Pakistan court mulls amnesty ruling

Judges set to decide on legality of deal that protects president from graft charges.

    An unfavourable ruling could see Zardari
    stripped of the presidency [EPA]

    "But the supreme court could say that [the NRO] was parliament's decision in the first place and ... [it could] go back to parliament to decide whether the deal should be ratified.

    "The third [possible decision] is to declare the NRO illegal. If that happens, it would call into question the political office of Zardari and a number of other officials."

    Amnesty agreement

    The deal, which was announced two years ago by then-president Pervez Musharraf, allowed Zardari and Benazir Bhutto, his wife and a former prime minister, to return from self-exile without facing corruption charges.

    But the NRO has been branded unconstitutional and the debate over its legitimacy has received a great deal of coverage in Pakistani media.

    The amnesty covers more than 8,000 officials and civil rights activists argue that it was unjust to help so many politicians escape prosecution for alleged wrongdoing.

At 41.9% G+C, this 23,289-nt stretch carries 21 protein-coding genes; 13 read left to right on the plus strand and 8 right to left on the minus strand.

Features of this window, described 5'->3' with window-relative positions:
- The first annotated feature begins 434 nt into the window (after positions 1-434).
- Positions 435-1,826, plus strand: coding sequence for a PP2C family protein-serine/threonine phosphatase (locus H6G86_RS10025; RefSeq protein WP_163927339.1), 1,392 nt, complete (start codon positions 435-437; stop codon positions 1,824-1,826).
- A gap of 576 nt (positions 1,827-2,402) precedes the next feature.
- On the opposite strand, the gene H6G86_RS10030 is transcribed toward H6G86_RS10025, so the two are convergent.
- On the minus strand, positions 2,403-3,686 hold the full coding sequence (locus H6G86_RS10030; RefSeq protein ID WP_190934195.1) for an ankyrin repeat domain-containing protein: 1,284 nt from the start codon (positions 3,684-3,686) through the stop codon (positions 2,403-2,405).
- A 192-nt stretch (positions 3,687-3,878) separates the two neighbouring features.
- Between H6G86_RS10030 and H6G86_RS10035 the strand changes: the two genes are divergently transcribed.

As president, Zardari, who has denied a slew of corruption claims against him, enjoys general immunity from prosecution.

    But the supreme court could choose to challenge his eligibility for the post if it decided that the amnesty is illegal.

    Legal and political analysts are divided on whether this is likely, and most expect the process to take several months to run its course.

    The debate comes as Pakistan's army battles Taliban fighters in its tribal regions.

    The potential for a crisis to erupt from the supreme court ruling is a cause for concern in the US, whose administration wants Pakistan to remain focused on its campaign against the Taliban.

    SOURCE: Al Jazeera and agencies


    YOU MIGHT ALSO LIKE

    Survivor stories from Super Typhoon Haiyan

    Survivor stories from Super Typhoon Haiyan

    The Philippines’ Typhoon Haiyan was the strongest storm ever to make landfall. Five years on, we revisit this story.

    How Moscow lost Riyadh in 1938

    How Moscow lost Riyadh in 1938

    Russian-Saudi relations could be very different today, if Stalin hadn't killed the Soviet ambassador to Saudi Arabia.

    We Are Still Here: A Story from Native Alaska

    We Are Still Here: A Story from Native Alaska

    From Qatar to Alaska, a personal journey exploring what it means to belong when your culture is endangered.